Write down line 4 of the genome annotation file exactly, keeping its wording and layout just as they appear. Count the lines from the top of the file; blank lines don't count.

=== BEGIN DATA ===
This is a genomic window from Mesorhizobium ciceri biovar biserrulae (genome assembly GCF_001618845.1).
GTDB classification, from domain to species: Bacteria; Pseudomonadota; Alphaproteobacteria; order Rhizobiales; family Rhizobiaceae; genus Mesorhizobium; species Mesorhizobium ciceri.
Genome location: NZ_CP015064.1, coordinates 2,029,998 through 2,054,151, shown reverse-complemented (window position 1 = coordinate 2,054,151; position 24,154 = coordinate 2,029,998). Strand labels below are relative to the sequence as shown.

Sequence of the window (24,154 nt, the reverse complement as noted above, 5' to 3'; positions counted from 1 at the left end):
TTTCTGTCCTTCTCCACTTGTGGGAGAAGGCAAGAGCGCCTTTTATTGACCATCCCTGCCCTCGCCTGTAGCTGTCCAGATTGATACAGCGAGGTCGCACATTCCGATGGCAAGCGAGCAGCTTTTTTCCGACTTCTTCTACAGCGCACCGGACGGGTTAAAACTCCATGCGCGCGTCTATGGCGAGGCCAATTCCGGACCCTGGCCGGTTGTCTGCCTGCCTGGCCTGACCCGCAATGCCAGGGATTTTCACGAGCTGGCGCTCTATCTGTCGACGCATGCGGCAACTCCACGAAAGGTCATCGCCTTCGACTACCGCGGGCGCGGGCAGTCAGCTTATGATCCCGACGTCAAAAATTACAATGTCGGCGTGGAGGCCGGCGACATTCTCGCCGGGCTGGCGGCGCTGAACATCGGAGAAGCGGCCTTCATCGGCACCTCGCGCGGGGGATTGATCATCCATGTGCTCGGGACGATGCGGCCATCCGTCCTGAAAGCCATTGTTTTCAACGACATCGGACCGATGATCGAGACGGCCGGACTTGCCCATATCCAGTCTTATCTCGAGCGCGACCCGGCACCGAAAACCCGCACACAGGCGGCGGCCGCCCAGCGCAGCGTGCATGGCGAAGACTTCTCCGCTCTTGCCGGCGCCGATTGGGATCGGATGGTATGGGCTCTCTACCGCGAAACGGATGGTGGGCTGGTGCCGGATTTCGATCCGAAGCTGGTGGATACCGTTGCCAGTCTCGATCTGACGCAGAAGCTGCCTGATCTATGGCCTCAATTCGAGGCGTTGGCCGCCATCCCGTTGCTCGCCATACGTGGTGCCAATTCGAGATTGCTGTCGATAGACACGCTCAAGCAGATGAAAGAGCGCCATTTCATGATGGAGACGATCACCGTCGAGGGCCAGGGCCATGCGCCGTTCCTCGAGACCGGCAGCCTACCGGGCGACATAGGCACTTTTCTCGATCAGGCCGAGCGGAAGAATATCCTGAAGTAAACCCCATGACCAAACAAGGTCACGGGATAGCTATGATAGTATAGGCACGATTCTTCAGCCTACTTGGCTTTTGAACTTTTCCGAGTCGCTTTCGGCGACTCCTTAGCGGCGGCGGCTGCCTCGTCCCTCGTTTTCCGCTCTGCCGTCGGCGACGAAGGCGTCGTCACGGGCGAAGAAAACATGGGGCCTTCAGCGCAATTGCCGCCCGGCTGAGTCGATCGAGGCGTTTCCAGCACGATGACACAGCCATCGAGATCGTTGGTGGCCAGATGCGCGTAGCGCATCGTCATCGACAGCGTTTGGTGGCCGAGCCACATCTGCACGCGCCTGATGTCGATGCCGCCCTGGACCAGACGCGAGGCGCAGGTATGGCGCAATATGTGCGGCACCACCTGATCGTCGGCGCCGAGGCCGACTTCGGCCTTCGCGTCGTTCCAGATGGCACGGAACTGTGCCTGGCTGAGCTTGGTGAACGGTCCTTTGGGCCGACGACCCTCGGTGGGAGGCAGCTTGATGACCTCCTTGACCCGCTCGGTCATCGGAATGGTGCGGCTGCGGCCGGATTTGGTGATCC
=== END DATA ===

Sequence of the window (24,154 nt, the reverse complement as noted above, 5' to 3'; positions counted from 1 at the left end):